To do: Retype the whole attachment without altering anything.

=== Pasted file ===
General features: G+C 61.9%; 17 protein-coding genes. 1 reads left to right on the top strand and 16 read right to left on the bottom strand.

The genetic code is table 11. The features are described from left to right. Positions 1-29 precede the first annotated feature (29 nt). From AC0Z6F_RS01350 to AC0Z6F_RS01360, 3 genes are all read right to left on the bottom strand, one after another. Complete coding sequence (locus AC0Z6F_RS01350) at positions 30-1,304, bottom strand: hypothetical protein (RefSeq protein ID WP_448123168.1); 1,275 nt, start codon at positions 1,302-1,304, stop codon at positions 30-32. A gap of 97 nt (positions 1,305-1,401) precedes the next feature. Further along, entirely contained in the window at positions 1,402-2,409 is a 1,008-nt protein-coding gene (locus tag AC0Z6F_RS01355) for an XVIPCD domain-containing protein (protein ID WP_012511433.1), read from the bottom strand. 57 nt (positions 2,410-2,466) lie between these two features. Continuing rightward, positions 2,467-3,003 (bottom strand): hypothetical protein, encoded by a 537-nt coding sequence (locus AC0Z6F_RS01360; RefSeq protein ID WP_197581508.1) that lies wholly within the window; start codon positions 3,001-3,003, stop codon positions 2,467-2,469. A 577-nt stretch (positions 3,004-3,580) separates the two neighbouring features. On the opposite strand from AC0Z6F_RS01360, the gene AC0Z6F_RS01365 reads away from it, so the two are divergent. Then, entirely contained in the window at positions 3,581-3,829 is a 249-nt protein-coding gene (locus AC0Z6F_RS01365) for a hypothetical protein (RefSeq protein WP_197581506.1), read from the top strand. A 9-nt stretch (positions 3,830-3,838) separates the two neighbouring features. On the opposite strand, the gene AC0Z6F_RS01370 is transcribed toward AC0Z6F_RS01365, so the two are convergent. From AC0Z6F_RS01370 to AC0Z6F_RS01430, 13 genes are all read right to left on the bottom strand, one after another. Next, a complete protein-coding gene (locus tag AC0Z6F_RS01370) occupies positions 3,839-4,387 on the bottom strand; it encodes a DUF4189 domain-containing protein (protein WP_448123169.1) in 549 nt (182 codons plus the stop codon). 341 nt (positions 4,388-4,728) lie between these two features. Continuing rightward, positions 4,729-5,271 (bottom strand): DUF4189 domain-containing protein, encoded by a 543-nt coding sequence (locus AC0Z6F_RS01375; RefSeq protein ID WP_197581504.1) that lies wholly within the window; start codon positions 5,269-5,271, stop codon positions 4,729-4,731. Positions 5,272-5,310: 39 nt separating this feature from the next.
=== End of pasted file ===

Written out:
General features: G+C 61.9%; 17 protein-coding genes. 1 reads left to right on the top strand and 16 read right to left on the bottom strand.

The genetic code is table 11. The features are described from left to right. Positions 1-29 precede the first annotated feature (29 nt). From AC0Z6F_RS01350 to AC0Z6F_RS01360, 3 genes are all read right to left on the bottom strand, one after another. Complete coding sequence (locus AC0Z6F_RS01350) at positions 30-1,304, bottom strand: hypothetical protein (RefSeq protein ID WP_448123168.1); 1,275 nt, start codon at positions 1,302-1,304, stop codon at positions 30-32. A gap of 97 nt (positions 1,305-1,401) precedes the next feature. Further along, entirely contained in the window at positions 1,402-2,409 is a 1,008-nt protein-coding gene (locus tag AC0Z6F_RS01355) for an XVIPCD domain-containing protein (protein ID WP_012511433.1), read from the bottom strand. 57 nt (positions 2,410-2,466) lie between these two features. Continuing rightward, positions 2,467-3,003 (bottom strand): hypothetical protein, encoded by a 537-nt coding sequence (locus AC0Z6F_RS01360; RefSeq protein ID WP_197581508.1) that lies wholly within the window; start codon positions 3,001-3,003, stop codon positions 2,467-2,469. A 577-nt stretch (positions 3,004-3,580) separates the two neighbouring features. On the opposite strand from AC0Z6F_RS01360, the gene AC0Z6F_RS01365 reads away from it, so the two are divergent. Then, entirely contained in the window at positions 3,581-3,829 is a 249-nt protein-coding gene (locus AC0Z6F_RS01365) for a hypothetical protein (RefSeq protein WP_197581506.1), read from the top strand. A 9-nt stretch (positions 3,830-3,838) separates the two neighbouring features. On the opposite strand, the gene AC0Z6F_RS01370 is transcribed toward AC0Z6F_RS01365, so the two are convergent. From AC0Z6F_RS01370 to AC0Z6F_RS01430, 13 genes are all read right to left on the bottom strand, one after another. Next, a complete protein-coding gene (locus tag AC0Z6F_RS01370) occupies positions 3,839-4,387 on the bottom strand; it encodes a DUF4189 domain-containing protein (protein WP_448123169.1) in 549 nt (182 codons plus the stop codon). 341 nt (positions 4,388-4,728) lie between these two features. Continuing rightward, positions 4,729-5,271 (bottom strand): DUF4189 domain-containing protein, encoded by a 543-nt coding sequence (locus AC0Z6F_RS01375; RefSeq protein ID WP_197581504.1) that lies wholly within the window; start codon positions 5,269-5,271, stop codon positions 4,729-4,731. Positions 5,272-5,310: 39 nt separating this feature from the next.